Sustainable living guideJaki Bell2021-04-19T16:19:06+01:00
Welcome to the CAfS guide to sustainable living and reducing your carbon footprint.
In this section, you’ll find lots of information and resources to help you green up your lifestyle. Much of the guide is also relevant to businesses, but for more specific information please visit our business section.
Living sustainably means meeting our needs without compromising the ability of future generations to meet their needs.
To do that we need to protect our environment. But we also need to ensure that we all have food, water, shelter, healthcare, education and a decent income. Otherwise we’ll go back to plundering the Earth’s resources to survive.
As the UN’s 17 goals show, living more sustainably isn’t just about your carbon footprint. Within this bigger picture, CAfS focuses on action to combat climate change, and the guides in this section look mainly at reducing your greenhouse gas emissions, which are the main cause of climate change.
Where do greenhouse gases come from?
Carbon dioxide is the most prevalent greenhouse gas. It is emitted from natural processes, such as breathing, but the huge increase of this gas in our atmosphere since the industrial revolution has mainly come from burning fossil fuels to power our homes, our transport and our industries.
However, it is not the only greenhouse gas. Methane, for example, has twenty times as much global warming potential, and comes from livestock and landfill, as well as from fossil fuels.
Make the change!
Some aspects of your life will have a bigger impact than others on your carbon footprint. If you’re like most people, food and drink, household energy and transport will be causing the biggest chunks of your carbon emissions.
Food and drink account for a quarter.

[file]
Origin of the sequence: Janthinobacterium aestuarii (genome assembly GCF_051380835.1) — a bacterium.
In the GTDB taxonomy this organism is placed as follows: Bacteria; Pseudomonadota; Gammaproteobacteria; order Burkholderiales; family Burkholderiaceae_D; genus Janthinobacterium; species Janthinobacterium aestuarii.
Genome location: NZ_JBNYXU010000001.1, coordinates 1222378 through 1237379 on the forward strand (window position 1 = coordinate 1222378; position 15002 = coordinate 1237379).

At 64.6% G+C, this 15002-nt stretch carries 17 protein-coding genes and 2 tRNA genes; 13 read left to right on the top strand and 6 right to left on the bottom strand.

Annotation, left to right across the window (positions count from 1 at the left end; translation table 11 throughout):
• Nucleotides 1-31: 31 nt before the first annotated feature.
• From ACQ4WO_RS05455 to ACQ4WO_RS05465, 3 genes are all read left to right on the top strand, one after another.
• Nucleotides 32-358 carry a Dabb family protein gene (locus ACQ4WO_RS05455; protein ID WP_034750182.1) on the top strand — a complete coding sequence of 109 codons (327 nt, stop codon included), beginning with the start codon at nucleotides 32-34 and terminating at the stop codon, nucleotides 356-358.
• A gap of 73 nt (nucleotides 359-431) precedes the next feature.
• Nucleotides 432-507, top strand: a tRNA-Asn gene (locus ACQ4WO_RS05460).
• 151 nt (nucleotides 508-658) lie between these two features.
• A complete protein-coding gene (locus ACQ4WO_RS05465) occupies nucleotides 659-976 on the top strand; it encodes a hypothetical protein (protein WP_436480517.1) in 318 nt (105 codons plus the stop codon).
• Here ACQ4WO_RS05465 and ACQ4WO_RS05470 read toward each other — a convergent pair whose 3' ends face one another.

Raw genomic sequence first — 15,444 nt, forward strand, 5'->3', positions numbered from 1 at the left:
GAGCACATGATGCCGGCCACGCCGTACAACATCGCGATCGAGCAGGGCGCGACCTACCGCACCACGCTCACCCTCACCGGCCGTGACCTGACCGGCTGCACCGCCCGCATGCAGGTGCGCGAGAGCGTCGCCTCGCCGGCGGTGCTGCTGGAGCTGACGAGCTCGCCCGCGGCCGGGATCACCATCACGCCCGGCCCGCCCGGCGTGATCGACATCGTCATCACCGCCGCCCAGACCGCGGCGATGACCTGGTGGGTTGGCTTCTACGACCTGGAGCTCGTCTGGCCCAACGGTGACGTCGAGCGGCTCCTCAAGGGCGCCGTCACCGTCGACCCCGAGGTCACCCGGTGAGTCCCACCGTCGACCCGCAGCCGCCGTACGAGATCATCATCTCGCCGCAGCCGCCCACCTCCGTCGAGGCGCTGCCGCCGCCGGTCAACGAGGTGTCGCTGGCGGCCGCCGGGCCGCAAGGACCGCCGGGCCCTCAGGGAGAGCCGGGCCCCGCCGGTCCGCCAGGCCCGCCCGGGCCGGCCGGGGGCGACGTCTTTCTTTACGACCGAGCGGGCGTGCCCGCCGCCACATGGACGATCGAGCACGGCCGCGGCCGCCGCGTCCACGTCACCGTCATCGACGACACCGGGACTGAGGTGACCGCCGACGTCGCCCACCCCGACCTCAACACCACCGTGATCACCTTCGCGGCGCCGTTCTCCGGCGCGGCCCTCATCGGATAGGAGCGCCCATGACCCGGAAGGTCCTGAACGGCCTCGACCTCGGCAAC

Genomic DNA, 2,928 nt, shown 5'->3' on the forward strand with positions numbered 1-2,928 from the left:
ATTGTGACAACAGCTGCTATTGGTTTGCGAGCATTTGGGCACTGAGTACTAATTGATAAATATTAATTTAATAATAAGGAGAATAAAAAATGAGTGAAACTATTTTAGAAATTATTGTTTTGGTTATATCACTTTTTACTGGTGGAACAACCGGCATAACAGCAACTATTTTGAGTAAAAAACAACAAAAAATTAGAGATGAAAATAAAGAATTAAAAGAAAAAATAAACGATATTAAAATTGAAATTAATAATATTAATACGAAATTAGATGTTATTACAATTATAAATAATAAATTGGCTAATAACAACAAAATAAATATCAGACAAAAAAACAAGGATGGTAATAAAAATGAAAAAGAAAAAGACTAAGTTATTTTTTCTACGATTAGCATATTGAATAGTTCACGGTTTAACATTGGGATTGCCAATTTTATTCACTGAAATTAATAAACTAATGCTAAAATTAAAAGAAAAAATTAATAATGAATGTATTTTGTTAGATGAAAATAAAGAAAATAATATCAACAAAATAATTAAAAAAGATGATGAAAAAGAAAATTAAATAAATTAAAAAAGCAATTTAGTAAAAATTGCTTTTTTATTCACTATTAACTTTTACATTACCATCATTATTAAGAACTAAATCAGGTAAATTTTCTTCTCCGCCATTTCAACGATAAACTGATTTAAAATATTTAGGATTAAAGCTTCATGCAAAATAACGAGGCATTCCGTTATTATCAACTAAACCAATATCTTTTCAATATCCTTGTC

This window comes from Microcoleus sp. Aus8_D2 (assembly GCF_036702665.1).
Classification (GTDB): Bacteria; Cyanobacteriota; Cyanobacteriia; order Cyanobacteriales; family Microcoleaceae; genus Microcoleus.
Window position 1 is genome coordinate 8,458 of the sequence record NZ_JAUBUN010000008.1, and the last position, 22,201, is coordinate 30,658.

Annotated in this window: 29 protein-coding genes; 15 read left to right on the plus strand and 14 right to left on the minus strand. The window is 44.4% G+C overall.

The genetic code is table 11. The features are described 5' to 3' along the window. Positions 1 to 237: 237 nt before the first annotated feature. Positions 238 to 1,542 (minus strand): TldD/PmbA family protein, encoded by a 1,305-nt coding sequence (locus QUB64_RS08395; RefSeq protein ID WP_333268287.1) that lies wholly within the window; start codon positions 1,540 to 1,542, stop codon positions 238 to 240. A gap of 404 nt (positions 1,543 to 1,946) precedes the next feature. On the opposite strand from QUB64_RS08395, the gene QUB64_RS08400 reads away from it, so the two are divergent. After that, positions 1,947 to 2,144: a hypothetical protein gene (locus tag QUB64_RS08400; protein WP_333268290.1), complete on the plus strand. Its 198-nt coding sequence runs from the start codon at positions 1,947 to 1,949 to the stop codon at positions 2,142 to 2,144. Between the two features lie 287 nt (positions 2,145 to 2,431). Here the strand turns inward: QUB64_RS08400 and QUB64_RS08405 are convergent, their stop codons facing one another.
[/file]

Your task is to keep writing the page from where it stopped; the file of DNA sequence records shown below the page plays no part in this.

Household energy is around 16%.
A car adds about 14%.
(Source: Small World Consulting. You might see slightly different estimates elsewhere, depending on the method they use and what they include in their calculations.)
Other ways you’ll add to your carbon footprint include shopping and waste, for example.
If you want to lower your carbon footprint and tread a little more lightly on the world, explore our guides below. They offer practical advice to help you make changes.
Lines v circles
At the heart of these guides is the idea of a ‘circular economy’, recognising that many of our resources are finite and we should be reusing them, instead of the ‘linear economy’, where they’re thrown away. There’s more about this on the box on this page.
How big is your carbon footprint?
Find out what your carbon footprint is now with the CAfS carbon footprint calculator.
As you make changes to your lifestyle, you can use the calculator to track reductions in your carbon footprint.
We see it as living in balance with our environment and within our means – the means of our planet.
It’s a way of life that can be sustained, because it’s not exhausting what the Earth can provide.
If we’re living sustainably, then we meet our basic needs like food, water and shelter, but without harming the environment or depleting the world’s resources for future generations.
What's a carbon footprint?
Your carbon footprint is the amount of greenhouse gas emissions caused by your everyday life.
For most of us, there are the emissions we cause directly, like the exhaust fumes from our cars.
And then there are the more hidden ones, like the emissions caused by making and transporting the products we buy.
What's the circular economy?
Our society is set up to take natural resources, make them into things, and then dispose of them when they’re no longer deemed useful. This is known as the linear economy.
This isn’t sustainable. The planet’s resources are finite, and every time we dig up raw materials and make new products, we use fossil fuels and emit carbon. What’s more, everything we discard can end up polluting our environment.
A circular economy is different. It’s about keeping materials and products in use for as long as possible by making them durable, repairable and upgradeable. When they are finally no longer wanted, the ‘waste’ material is used to make new products or, for organic material, returned to the soil. And everything is powered by renewable energy.
Here’s a great introductory video from the Ellen MacArthur foundation: The conscious robot.
CAfS guides to sustainable living
Browse our lifestyle guides below for practical steps you can take to reduce your carbon footprint.
Don’t forget to also visit the For your home section, where you’ll find guides and tips to help you use less energy at home.